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Figure 3. Transcript profiling of genes in the phenylpropanoid and flavonoid biosynthetic pathways in cv. “Green Peel” and “Purple Peel” at mature stages. GM, “Green Peel” mature fruit; PM, “Purple Peel” mature fruit. Grids with color-scale from light to dark represent RPKM values 0–10, 10–20, 20–40, 40–80, 80–160, 160–320, 320–640, 640–1,280, 1,280–2,560, and over 2,560, respectively. PAL, phenylalanine ammonia-lyase; C4H, cinnamic acid 4-hydroxylase; 4CL, 4-coumarate CoA ligase; CHS, chalcone synthase; CHI, chalcone isomerase; F3H, flavanone 3-hydroxylase; F3′H, flavanoid 3′-hydroxylase; DFR, dihydroflavonol 4-reductase; FR, flavanone 4-reductase; ANS/LDOX, anthocyanidin synthase/leucocyanidin oxygenase; UFGT, UDP glucose-flavonoid 3-O-glcosyl-transferase; FLS, flavonol synthesis; LAR, leucocyanidin reductase; ANR, anthocyanin reductase.

LAR expression (c31753_g1) was upregulated 3.95-fold. ANS (c59676_g1) was one of the most significantly DEGs in the GM vs. PM group, increasing 10.67-fold, followed by two UFGT genes (c78174_g2 and c45009_g5) which showed 9.98-fold and 5.84-fold upregulation in the PM fruit (Figure 3). Anthocyanidin 3-O-glucosyltransferase 2 (c45009_g5, 5.84-fold upregulation) catalyzes cyanidin to cyanidin-3-O-glucoside. Cyanidin-3,5-O-diglucoside can be glycosylated from cyanidin-3-O-glucoside or cyanidin-5-O-glucoside; UDP-glycosyltransferase 75D1 (c43420_g2, 1.58-fold upregulation) catalyzes cyanidin-3-O-glucoside to cyanidin-3,5-O-diglucoside, which also supports the high measured accumulation of the two cyanidin mono- and di-glucosides, flavonoids and procyanidins in the “Purple Peel” fig (Table 1, Figure 3).

Transcription Factors

There were 74 and 45 differentially expressed transcription factor genes identified in GY vs. PY and GM vs. PM, respectively, whereas from young fruit to mature fruit, 140 and 141 DEGs were identified as transcription factors in GY vs. GM and PY vs. PM, respectively (Table 3, Supplementary Table 3). The differentially expressed transcription factors were annotated as encoding MYB, bHLH, AP2/ERF, WRKY, HD-ZIP, heat-shock transcription factor (HSF), NF-Y, DIVARICATA, and MADS-box (Table 3).

TABLE 3
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Table 3. Differentially expressed transcription factors in the peel of young and mature fruit of “Green Peel” and “Purple Peel” fig.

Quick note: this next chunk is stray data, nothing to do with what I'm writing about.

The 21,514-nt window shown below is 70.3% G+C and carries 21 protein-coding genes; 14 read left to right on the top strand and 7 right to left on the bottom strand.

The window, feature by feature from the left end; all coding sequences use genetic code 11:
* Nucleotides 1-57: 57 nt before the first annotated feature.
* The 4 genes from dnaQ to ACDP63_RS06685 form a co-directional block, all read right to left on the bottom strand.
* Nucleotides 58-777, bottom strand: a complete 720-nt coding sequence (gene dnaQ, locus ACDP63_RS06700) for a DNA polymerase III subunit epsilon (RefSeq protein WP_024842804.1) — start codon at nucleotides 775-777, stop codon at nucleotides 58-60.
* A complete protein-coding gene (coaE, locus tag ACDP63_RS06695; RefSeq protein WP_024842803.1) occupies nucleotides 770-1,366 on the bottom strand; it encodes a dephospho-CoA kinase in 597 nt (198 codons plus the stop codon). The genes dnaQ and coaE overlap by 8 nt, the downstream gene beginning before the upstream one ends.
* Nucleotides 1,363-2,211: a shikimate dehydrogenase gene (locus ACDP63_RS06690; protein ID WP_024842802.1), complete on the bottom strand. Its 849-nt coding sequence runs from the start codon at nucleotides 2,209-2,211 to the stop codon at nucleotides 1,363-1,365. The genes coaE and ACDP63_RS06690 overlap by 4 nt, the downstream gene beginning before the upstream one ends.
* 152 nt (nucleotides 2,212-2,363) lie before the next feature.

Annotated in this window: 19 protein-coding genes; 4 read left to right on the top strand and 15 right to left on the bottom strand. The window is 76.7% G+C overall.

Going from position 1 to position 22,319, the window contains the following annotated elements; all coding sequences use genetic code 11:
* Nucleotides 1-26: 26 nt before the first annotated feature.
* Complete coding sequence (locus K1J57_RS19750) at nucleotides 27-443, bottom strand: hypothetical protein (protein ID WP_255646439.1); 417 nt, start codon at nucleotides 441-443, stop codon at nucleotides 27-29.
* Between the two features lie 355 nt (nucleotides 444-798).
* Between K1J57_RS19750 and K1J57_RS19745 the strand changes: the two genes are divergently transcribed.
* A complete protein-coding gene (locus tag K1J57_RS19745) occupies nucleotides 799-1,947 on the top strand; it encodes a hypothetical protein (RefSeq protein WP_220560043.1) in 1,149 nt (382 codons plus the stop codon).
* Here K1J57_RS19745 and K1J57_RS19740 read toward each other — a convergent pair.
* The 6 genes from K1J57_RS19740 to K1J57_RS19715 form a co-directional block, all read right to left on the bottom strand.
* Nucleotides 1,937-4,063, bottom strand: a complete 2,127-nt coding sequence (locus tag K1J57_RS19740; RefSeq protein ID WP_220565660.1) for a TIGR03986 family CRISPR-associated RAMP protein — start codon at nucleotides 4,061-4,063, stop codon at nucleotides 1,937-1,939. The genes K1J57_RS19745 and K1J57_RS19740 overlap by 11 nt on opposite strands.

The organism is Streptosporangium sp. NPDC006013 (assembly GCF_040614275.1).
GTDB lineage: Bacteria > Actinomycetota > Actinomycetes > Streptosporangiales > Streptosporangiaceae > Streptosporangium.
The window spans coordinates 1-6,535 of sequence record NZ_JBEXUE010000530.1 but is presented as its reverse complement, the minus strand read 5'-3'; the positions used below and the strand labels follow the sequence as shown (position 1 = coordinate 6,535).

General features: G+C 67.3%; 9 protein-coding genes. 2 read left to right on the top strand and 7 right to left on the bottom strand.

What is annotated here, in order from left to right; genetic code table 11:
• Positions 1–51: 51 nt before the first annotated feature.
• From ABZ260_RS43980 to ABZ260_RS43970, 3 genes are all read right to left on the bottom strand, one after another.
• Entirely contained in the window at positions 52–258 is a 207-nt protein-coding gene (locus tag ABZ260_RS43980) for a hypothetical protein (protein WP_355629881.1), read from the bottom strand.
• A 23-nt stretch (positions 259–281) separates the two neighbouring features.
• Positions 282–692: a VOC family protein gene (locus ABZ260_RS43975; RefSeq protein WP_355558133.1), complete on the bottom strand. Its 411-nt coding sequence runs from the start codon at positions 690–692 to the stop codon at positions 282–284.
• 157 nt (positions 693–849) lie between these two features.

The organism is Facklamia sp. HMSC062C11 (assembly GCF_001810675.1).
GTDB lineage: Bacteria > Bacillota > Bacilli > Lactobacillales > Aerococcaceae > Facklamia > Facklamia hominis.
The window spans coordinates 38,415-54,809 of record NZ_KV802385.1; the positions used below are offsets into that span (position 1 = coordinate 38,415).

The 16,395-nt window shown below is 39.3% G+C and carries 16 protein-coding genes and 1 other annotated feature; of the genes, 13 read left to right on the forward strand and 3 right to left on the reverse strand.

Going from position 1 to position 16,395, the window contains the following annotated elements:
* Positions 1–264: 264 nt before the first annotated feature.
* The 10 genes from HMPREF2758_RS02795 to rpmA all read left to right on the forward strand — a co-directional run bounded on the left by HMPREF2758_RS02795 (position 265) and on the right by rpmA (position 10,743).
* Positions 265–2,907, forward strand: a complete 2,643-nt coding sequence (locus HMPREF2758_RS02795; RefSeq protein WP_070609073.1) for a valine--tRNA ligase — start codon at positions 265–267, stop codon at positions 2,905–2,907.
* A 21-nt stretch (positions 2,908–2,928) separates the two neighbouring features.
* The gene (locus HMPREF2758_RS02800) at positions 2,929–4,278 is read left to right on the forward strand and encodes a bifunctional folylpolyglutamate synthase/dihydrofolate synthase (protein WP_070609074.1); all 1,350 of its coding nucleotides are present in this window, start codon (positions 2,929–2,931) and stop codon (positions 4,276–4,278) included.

Almost all of the MYB DEGs could be further assigned to the R2R3 MYB family, which is closely associated with anthocyanin biosynthesis in fruit trees (Allan et al., 2008; Liu et al., 2016). Nineteen and nine R2R3-MYBs were differentially expressed in the young fruit (GY vs. PY) and mature fruit (GM vs. PM), respectively. Among the MYB DEGs in young fruit, 6 genes were found upregulated and 13 downregulated in PY (Figure 4A). In mature fruit, there were 9 recognized MYB DEGs: 5 more highly expressed MYBs in PM, and 4 more highly expressed MYBs in GM, but all with low FPKM values (Figure 4B). Along fig fruit development, 33 MYB DEGs (7 upregulated and 26 downregulated) were illustrated in GY vs. GM, 29 MYB DEGs (18 upregulated and 11 downregulated) in PY vs. PM (Table 3). Nine MYBs had significantly increased transcripts in both PY vs. PM and GM vs. PM, 4 of them also showing upregulation in GY vs. GM.

FIGURE 4
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Figure 4. Differentially expressed MYB genes between “Green Peel” and “Purple Peel” fruit at young and mature stages. (A) Differentially expressed MYB genes between the two cultivars' young fruit. (B) Differentially expressed MYB genes between the two cultivars' mature fruit. (C) Phylogenetic analysis of five fig MYBs recruited by high fold expression change. (D) R2R3-MYB protein sequence alignment of five fig MYBs recruited by high fold expression change; R2R3 motif is indicated at the top.